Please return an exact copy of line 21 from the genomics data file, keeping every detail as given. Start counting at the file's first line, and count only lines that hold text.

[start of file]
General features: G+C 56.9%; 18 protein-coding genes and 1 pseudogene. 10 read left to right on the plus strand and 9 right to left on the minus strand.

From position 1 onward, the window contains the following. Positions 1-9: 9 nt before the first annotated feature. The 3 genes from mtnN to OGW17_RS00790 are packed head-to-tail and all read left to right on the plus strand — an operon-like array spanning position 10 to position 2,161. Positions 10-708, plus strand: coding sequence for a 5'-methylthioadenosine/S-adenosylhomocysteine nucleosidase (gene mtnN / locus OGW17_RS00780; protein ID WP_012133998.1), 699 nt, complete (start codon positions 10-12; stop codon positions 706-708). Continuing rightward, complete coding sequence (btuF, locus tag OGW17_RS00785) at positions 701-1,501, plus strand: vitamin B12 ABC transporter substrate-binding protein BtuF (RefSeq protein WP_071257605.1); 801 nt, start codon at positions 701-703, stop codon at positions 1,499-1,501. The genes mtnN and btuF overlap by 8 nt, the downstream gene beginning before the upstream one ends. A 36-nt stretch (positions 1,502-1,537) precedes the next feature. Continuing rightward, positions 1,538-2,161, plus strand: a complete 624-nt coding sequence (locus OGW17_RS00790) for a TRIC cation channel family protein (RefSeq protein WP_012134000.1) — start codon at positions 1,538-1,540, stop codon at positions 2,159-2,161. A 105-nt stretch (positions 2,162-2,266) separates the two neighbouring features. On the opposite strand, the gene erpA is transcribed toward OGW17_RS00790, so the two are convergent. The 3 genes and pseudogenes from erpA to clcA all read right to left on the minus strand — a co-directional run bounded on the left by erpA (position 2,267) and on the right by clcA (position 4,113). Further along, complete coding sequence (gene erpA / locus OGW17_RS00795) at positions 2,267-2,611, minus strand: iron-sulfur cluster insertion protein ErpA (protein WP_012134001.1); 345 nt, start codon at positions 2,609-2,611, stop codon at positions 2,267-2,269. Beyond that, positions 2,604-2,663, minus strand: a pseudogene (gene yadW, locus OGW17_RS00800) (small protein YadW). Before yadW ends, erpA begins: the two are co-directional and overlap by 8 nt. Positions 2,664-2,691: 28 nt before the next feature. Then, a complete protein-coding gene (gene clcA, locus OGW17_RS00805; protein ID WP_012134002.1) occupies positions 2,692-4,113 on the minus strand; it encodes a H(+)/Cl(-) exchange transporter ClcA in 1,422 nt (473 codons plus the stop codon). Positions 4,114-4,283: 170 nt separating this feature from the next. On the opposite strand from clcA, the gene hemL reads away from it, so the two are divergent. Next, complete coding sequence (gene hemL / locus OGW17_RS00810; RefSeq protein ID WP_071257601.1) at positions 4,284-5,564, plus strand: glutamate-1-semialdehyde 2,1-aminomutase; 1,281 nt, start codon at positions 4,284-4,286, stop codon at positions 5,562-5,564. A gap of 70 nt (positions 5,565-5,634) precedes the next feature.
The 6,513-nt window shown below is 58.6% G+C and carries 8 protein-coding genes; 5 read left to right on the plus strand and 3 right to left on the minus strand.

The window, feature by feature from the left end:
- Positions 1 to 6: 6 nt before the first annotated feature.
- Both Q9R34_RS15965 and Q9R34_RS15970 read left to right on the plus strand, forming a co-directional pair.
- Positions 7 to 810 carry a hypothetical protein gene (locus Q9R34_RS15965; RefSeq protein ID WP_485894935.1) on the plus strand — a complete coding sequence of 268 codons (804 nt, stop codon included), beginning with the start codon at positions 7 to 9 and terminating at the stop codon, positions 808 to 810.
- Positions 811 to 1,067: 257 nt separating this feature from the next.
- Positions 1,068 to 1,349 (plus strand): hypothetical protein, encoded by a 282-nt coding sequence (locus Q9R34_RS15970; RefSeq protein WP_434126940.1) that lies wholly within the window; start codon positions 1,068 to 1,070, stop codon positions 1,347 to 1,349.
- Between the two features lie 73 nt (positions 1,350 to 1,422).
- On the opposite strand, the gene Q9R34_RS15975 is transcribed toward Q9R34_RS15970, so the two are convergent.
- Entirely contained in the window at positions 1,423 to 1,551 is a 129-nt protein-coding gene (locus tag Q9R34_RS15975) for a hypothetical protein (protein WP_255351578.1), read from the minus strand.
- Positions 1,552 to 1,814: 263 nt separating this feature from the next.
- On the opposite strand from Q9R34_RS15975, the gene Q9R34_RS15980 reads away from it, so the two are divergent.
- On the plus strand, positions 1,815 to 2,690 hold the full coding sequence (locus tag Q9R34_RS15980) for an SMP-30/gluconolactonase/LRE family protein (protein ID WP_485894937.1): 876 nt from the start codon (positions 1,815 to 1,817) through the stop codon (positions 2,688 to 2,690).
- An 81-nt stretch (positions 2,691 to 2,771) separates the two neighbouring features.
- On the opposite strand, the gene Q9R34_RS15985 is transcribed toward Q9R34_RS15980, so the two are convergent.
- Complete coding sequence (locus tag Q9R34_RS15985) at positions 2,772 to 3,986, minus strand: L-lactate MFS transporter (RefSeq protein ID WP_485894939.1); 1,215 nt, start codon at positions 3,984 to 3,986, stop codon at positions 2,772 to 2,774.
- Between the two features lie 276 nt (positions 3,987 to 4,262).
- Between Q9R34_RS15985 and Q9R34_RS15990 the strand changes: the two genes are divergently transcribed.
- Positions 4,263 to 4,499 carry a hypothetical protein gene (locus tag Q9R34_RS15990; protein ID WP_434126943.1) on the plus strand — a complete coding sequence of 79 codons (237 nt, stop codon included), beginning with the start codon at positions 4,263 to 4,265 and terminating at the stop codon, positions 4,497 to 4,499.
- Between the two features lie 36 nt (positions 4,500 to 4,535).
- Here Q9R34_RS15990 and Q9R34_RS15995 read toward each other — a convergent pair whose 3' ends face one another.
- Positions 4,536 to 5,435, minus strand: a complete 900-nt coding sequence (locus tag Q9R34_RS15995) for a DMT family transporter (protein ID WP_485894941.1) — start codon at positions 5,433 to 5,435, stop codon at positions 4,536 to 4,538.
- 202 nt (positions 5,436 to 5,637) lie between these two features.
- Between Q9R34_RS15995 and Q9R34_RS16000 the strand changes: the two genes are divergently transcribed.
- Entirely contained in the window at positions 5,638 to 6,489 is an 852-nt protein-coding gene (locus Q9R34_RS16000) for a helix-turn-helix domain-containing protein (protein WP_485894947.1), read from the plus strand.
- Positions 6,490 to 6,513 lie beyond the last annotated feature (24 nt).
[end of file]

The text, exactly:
- Positions 4,263 to 4,499 carry a hypothetical protein gene (locus tag Q9R34_RS15990; protein ID WP_434126943.1) on the plus strand — a complete coding sequence of 79 codons (237 nt, stop codon included), beginning with the start codon at positions 4,263 to 4,265 and terminating at the stop codon, positions 4,497 to 4,499.